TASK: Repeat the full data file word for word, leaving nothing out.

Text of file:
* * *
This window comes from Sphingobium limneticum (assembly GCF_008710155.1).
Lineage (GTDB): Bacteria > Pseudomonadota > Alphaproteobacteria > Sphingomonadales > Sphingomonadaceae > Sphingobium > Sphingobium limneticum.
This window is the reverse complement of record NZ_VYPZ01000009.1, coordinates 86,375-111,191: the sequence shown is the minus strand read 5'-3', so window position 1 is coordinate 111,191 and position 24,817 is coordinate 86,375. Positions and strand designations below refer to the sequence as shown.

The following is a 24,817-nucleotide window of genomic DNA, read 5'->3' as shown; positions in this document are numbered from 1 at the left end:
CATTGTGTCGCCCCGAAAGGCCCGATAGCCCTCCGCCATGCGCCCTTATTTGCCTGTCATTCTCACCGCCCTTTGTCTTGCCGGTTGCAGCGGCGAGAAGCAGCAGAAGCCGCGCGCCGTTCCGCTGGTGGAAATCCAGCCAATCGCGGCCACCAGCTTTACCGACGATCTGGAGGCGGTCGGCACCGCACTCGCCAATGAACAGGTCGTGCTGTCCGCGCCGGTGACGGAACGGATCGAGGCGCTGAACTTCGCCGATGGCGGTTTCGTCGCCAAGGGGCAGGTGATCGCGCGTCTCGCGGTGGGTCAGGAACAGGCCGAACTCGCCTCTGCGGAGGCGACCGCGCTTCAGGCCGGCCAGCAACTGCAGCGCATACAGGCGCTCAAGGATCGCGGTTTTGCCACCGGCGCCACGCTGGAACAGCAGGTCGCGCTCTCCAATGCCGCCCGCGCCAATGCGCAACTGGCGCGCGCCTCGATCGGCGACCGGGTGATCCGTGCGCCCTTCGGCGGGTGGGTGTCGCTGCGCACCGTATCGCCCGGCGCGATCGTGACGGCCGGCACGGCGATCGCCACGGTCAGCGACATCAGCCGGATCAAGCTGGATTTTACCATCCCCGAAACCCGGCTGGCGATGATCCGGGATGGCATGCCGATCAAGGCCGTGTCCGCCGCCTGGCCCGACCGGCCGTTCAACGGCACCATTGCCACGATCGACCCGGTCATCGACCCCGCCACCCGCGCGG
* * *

This window comes from Sphingobium limneticum (assembly GCF_008710155.1).
Lineage (GTDB): Bacteria > Pseudomonadota > Alphaproteobacteria > Sphingomonadales > Sphingomonadaceae > Sphingobium > Sphingobium limneticum.
This window is the reverse complement of record NZ_VYPZ01000009.1, coordinates 86,375-111,191: the sequence shown is the minus strand read 5'-3', so window position 1 is coordinate 111,191 and position 24,817 is coordinate 86,375. Positions and strand designations below refer to the sequence as shown.

The following is a 24,817-nucleotide window of genomic DNA, read 5'->3' as shown; positions in this document are numbered from 1 at the left end:
CATTGTGTCGCCCCGAAAGGCCCGATAGCCCTCCGCCATGCGCCCTTATTTGCCTGTCATTCTCACCGCCCTTTGTCTTGCCGGTTGCAGCGGCGAGAAGCAGCAGAAGCCGCGCGCCGTTCCGCTGGTGGAAATCCAGCCAATCGCGGCCACCAGCTTTACCGACGATCTGGAGGCGGTCGGCACCGCACTCGCCAATGAACAGGTCGTGCTGTCCGCGCCGGTGACGGAACGGATCGAGGCGCTGAACTTCGCCGATGGCGGTTTCGTCGCCAAGGGGCAGGTGATCGCGCGTCTCGCGGTGGGTCAGGAACAGGCCGAACTCGCCTCTGCGGAGGCGACCGCGCTTCAGGCCGGCCAGCAACTGCAGCGCATACAGGCGCTCAAGGATCGCGGTTTTGCCACCGGCGCCACGCTGGAACAGCAGGTCGCGCTCTCCAATGCCGCCCGCGCCAATGCGCAACTGGCGCGCGCCTCGATCGGCGACCGGGTGATCCGTGCGCCCTTCGGCGGGTGGGTGTCGCTGCGCACCGTATCGCCCGGCGCGATCGTGACGGCCGGCACGGCGATCGCCACGGTCAGCGACATCAGCCGGATCAAGCTGGATTTTACCATCCCCGAAACCCGGCTGGCGATGATCCGGGATGGCATGCCGATCAAGGCCGTGTCCGCCGCCTGGCCCGACCGGCCGTTCAACGGCACCATTGCCACGATCGACCCGGTCATCGACCCCGCCACCCGCGCGG